Photograph by Adam Ewing
Associate Professor of History
Budget showdowns, congressional power struggles and controversial national symbols are some of Eric Han’s research interests — it’s just that he’s looking back into the history of East Asia to study them.
“Examining these historical developments in East Asia allows us to test the universality of a lot of our own beliefs and our own positions,” he says. When the Japanese parliament sought greater political influence in the 1890s, they used government shutdowns and budget threats to do it. “You do see very interesting repetitions of similar political strategies.”
Broadly, Han’s work examines questions on national and individual identity in China and Japan. As a Chinese-American, Han taught English in Japan in the 1990s and was intrigued by the Chinese communities there, given the two countries’ long and contentious history.
Since then, he earned a Ph.D. at Columbia and has been looking at the challenges facing Sino-Japanese reconciliation ever since. After a brief moment of pan-Asian solidarity in the late 19th century, much of the 20th has been marked with discord and war between the two nations. Han helps his students draw parallels with other long-standing cultural conflicts.
“We can understand that everyone has their subjective perspective: that Japan needs its own view and that the American South needs its own view,” he says. “We accept that to a certain degree — that everyone has a right to have their own perspective — but we can’t coexist in the world without shared understanding about what states should do; how to cooperate and promote trade; how individuals should be treated. We have to have these shared rules and norms.”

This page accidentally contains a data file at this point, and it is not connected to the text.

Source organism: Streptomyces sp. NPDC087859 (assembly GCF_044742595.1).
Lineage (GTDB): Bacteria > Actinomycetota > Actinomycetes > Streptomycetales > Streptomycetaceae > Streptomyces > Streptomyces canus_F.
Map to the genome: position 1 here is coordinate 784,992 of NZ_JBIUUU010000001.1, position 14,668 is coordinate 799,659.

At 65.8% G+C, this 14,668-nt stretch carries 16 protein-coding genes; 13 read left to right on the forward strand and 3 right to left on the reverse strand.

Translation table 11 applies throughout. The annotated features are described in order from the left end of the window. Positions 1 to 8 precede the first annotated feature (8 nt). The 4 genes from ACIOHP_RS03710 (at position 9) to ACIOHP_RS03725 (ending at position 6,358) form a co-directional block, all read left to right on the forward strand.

And as he tackles the complex issues surrounding his own background, he helps his students answer their own personal questions.
“I can make my research useful to them or provide some insights about how we live in the world,” Han says. “I can bring from the answers I’ve received some type of insights for them. This is more or less how I approach the broader goals of the humanities.”
Blending his own research with his teaching pursuits makes William & Mary the perfect fit. He says, “William & Mary is a wonderful institution because it allows you to develop your own approach, because so much value is placed on teaching and research.”
Tools of the Trade
Han’s contemporary Apple computer is connected to an old-school IBM keyboard.
“I’m a fetishist for old technology, probably like a lot of other historians.” It’s all about the mechanical, spring-loaded keys.
As an undergrad at Princeton, Han started the school’s first student anime club and earned his bachelor’s — in molecular biology.
Photo by Adam Ewing